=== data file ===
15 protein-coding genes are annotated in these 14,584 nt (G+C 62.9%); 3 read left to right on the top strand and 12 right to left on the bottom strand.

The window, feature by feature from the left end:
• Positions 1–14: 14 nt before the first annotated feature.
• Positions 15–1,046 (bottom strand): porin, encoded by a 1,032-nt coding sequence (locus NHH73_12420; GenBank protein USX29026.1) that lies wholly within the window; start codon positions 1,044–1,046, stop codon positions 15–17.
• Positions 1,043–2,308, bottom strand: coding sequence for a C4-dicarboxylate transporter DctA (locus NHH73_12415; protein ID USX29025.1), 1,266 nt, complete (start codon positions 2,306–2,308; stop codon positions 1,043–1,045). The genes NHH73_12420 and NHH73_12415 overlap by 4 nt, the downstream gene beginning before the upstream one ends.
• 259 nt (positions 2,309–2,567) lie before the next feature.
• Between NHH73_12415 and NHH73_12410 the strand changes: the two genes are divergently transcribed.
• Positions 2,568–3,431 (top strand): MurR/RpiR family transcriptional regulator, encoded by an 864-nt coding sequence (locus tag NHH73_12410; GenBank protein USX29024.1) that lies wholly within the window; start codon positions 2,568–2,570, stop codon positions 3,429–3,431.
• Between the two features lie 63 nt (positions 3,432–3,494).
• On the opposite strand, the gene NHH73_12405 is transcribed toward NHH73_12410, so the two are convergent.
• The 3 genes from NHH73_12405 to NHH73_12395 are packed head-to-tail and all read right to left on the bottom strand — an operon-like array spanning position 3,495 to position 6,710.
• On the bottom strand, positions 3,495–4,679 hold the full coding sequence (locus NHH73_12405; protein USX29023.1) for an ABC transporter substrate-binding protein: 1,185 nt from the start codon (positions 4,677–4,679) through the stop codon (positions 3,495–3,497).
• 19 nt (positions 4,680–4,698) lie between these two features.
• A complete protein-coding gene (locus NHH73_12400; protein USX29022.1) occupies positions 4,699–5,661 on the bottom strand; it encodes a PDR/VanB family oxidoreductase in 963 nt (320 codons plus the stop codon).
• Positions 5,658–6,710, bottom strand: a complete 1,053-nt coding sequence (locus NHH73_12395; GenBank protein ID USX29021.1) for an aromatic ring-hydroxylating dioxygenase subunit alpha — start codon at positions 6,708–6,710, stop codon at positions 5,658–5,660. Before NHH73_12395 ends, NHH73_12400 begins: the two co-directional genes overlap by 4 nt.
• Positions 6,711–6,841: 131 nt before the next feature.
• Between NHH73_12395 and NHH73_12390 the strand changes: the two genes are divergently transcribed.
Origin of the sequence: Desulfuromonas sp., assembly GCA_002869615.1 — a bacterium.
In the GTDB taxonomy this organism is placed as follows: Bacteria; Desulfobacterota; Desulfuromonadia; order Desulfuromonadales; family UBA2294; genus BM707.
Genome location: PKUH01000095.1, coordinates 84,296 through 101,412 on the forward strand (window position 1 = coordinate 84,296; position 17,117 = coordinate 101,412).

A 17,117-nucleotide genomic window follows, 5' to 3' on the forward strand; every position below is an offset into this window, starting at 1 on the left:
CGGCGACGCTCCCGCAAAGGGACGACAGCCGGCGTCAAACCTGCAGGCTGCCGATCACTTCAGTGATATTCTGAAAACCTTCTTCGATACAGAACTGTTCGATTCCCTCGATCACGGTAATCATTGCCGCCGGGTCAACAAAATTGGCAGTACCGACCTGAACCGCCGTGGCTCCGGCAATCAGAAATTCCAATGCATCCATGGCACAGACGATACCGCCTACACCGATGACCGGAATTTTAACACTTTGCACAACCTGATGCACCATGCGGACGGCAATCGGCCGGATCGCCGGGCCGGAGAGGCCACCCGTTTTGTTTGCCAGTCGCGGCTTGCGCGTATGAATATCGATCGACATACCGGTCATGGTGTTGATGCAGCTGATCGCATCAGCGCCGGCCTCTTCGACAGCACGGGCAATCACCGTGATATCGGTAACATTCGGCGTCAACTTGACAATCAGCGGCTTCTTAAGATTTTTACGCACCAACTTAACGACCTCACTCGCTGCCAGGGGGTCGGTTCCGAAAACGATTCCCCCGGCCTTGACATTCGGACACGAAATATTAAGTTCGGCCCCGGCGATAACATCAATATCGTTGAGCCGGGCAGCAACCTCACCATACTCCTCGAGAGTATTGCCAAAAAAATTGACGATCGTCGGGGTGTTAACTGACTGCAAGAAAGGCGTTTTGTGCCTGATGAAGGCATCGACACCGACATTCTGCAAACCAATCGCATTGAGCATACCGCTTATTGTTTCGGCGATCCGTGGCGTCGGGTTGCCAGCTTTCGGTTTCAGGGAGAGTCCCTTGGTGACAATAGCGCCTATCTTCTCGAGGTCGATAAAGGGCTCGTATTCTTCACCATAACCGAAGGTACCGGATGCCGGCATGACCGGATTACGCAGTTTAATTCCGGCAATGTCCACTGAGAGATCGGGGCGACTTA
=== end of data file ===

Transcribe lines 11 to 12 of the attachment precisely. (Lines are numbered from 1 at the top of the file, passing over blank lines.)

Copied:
• The 3 genes from NHH73_12405 to NHH73_12395 are packed head-to-tail and all read right to left on the bottom strand — an operon-like array spanning position 3,495 to position 6,710.
• On the bottom strand, positions 3,495–4,679 hold the full coding sequence (locus NHH73_12405; protein USX29023.1) for an ABC transporter substrate-binding protein: 1,185 nt from the start codon (positions 4,677–4,679) through the stop codon (positions 3,495–3,497).